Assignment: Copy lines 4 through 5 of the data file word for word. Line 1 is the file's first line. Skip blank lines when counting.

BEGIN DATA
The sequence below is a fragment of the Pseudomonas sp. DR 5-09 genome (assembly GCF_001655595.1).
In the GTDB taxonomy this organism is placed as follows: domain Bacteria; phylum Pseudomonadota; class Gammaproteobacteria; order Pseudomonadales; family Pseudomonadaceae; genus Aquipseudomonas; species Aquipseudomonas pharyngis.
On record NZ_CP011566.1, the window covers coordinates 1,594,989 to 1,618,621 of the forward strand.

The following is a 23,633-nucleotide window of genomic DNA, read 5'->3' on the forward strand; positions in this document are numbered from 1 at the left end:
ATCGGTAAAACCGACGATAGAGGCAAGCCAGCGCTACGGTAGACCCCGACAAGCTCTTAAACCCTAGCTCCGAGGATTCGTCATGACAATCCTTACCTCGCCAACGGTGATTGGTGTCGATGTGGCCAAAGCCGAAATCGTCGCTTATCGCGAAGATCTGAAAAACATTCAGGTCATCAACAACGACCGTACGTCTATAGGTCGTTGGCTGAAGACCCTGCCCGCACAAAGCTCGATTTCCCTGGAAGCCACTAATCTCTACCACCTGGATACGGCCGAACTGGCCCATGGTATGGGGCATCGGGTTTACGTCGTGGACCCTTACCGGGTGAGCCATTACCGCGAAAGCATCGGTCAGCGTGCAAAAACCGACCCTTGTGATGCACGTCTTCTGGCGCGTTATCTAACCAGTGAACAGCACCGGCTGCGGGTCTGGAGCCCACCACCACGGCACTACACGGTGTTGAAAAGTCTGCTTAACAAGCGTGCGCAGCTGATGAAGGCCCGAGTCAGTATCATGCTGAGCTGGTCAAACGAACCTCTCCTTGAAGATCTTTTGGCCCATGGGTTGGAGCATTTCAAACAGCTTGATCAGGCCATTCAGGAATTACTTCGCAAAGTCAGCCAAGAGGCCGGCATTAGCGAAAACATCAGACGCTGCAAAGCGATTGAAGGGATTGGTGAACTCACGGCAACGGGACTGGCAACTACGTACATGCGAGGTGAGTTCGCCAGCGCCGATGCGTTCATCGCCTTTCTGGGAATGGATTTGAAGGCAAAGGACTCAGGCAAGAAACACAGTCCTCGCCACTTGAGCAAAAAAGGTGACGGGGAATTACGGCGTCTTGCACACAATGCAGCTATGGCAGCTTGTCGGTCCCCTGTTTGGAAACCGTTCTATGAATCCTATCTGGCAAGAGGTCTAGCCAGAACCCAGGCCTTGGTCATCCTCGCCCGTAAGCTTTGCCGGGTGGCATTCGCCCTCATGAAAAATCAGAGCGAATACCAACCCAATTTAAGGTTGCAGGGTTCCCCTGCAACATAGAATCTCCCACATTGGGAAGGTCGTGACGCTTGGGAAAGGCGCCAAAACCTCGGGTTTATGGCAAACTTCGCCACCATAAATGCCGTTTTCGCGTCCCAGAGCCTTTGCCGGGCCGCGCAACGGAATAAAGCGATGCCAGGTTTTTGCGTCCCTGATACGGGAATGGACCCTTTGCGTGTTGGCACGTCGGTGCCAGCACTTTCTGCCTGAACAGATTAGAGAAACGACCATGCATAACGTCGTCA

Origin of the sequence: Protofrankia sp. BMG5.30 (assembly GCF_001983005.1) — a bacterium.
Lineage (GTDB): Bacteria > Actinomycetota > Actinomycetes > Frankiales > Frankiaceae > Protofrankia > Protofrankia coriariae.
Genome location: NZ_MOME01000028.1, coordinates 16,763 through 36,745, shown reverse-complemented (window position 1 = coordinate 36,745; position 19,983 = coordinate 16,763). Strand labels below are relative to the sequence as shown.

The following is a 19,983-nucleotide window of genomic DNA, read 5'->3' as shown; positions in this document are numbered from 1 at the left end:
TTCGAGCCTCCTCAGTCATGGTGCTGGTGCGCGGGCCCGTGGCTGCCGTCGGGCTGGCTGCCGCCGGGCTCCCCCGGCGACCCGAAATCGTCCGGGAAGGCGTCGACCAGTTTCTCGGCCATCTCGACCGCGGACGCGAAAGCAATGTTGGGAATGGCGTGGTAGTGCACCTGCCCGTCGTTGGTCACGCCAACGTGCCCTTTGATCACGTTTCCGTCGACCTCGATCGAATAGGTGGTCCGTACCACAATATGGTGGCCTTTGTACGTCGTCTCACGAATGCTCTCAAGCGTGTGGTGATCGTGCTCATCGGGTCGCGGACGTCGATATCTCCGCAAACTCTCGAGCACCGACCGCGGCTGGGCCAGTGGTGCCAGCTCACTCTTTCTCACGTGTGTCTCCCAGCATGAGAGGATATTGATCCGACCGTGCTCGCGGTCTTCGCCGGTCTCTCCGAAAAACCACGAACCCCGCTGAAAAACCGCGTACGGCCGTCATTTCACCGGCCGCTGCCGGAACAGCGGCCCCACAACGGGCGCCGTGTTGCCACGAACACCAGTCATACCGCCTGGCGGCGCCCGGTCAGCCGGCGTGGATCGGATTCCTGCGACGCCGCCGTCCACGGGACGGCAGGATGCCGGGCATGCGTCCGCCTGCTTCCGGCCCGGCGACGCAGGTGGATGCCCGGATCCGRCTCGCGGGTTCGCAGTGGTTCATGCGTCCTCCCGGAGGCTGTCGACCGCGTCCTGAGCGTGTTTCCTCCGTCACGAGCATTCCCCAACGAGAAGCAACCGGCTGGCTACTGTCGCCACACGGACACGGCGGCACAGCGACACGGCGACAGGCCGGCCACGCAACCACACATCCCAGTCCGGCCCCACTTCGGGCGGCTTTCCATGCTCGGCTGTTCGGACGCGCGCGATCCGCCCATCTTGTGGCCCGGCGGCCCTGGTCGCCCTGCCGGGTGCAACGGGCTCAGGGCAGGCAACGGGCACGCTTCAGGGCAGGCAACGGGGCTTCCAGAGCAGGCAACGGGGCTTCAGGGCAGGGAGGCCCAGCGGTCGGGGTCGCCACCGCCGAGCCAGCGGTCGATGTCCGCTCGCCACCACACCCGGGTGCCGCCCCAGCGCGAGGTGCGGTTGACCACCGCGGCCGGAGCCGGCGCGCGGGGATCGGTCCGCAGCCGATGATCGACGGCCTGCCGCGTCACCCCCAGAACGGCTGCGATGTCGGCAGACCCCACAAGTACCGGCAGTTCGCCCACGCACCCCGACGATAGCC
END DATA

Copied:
The following is a 23,633-nucleotide window of genomic DNA, read 5'->3' on the forward strand; positions in this document are numbered from 1 at the left end:
ATCGGTAAAACCGACGATAGAGGCAAGCCAGCGCTACGGTAGACCCCGACAAGCTCTTAAACCCTAGCTCCGAGGATTCGTCATGACAATCCTTACCTCGCCAACGGTGATTGGTGTCGATGTGGCCAAAGCCGAAATCGTCGCTTATCGCGAAGATCTGAAAAACATTCAGGTCATCAACAACGACCGTACGTCTATAGGTCGTTGGCTGAAGACCCTGCCCGCACAAAGCTCGATTTCCCTGGAAGCCACTAATCTCTACCACCTGGATACGGCCGAACTGGCCCATGGTATGGGGCATCGGGTTTACGTCGTGGACCCTTACCGGGTGAGCCATTACCGCGAAAGCATCGGTCAGCGTGCAAAAACCGACCCTTGTGATGCACGTCTTCTGGCGCGTTATCTAACCAGTGAACAGCACCGGCTGCGGGTCTGGAGCCCACCACCACGGCACTACACGGTGTTGAAAAGTCTGCTTAACAAGCGTGCGCAGCTGATGAAGGCCCGAGTCAGTATCATGCTGAGCTGGTCAAACGAACCTCTCCTTGAAGATCTTTTGGCCCATGGGTTGGAGCATTTCAAACAGCTTGATCAGGCCATTCAGGAATTACTTCGCAAAGTCAGCCAAGAGGCCGGCATTAGCGAAAACATCAGACGCTGCAAAGCGATTGAAGGGATTGGTGAACTCACGGCAACGGGACTGGCAACTACGTACATGCGAGGTGAGTTCGCCAGCGCCGATGCGTTCATCGCCTTTCTGGGAATGGATTTGAAGGCAAAGGACTCAGGCAAGAAACACAGTCCTCGCCACTTGAGCAAAAAAGGTGACGGGGAATTACGGCGTCTTGCACACAATGCAGCTATGGCAGCTTGTCGGTCCCCTGTTTGGAAACCGTTCTATGAATCCTATCTGGCAAGAGGTCTAGCCAGAACCCAGGCCTTGGTCATCCTCGCCCGTAAGCTTTGCCGGGTGGCATTCGCCCTCATGAAAAATCAGAGCGAATACCAACCCAATTTAAGGTTGCAGGGTTCCCCTGCAACATAGAATCTCCCACATTGGGAAGGTCGTGACGCTTGGGAAAGGCGCCAAAACCTCGGGTTTATGGCAAACTTCGCCACCATAAATGCCGTTTTCGCGTCCCAGAGCCTTTGCCGGGCCGCGCAACGGAATAAAGCGATGCCAGGTTTTTGCGTCCCTGATACGGGAATGGACCCTTTGCGTGTTGGCACGTCGGTGCCAGCACTTTCTGCCTGAACAGATTAGAGAAACGACCATGCATAACGTCGTCA